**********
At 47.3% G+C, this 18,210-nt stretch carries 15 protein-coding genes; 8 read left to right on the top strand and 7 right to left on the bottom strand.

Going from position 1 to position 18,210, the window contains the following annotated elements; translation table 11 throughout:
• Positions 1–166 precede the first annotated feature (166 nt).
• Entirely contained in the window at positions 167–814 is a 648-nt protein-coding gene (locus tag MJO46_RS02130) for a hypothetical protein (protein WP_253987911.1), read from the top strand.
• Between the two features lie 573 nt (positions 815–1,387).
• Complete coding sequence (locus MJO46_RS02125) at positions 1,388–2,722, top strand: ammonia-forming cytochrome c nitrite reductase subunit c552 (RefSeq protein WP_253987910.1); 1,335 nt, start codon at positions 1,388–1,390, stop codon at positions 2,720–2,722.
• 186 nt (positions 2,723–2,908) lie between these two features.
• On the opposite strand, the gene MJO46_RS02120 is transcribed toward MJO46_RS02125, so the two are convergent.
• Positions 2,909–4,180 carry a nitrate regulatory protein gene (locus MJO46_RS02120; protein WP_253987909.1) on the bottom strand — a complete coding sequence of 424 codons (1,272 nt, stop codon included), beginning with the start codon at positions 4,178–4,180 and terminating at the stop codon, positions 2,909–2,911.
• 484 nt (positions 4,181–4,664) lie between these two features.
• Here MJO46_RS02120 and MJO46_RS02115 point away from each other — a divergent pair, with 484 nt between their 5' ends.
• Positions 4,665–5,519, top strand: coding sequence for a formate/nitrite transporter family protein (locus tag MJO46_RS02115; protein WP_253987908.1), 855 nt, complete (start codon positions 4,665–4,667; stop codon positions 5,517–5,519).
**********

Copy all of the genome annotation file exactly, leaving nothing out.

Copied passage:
At 47.3% G+C, this 18,210-nt stretch carries 15 protein-coding genes; 8 read left to right on the top strand and 7 right to left on the bottom strand.

Going from position 1 to position 18,210, the window contains the following annotated elements; translation table 11 throughout:
• Positions 1–166 precede the first annotated feature (166 nt).
• Entirely contained in the window at positions 167–814 is a 648-nt protein-coding gene (locus tag MJO46_RS02130) for a hypothetical protein (protein WP_253987911.1), read from the top strand.
• Between the two features lie 573 nt (positions 815–1,387).
• Complete coding sequence (locus MJO46_RS02125) at positions 1,388–2,722, top strand: ammonia-forming cytochrome c nitrite reductase subunit c552 (RefSeq protein WP_253987910.1); 1,335 nt, start codon at positions 1,388–1,390, stop codon at positions 2,720–2,722.
• 186 nt (positions 2,723–2,908) lie between these two features.
• On the opposite strand, the gene MJO46_RS02120 is transcribed toward MJO46_RS02125, so the two are convergent.
• Positions 2,909–4,180 carry a nitrate regulatory protein gene (locus MJO46_RS02120; protein WP_253987909.1) on the bottom strand — a complete coding sequence of 424 codons (1,272 nt, stop codon included), beginning with the start codon at positions 4,178–4,180 and terminating at the stop codon, positions 2,909–2,911.
• 484 nt (positions 4,181–4,664) lie between these two features.
• Here MJO46_RS02120 and MJO46_RS02115 point away from each other — a divergent pair, with 484 nt between their 5' ends.
• Positions 4,665–5,519, top strand: coding sequence for a formate/nitrite transporter family protein (locus tag MJO46_RS02115; protein WP_253987908.1), 855 nt, complete (start codon positions 4,665–4,667; stop codon positions 5,517–5,519).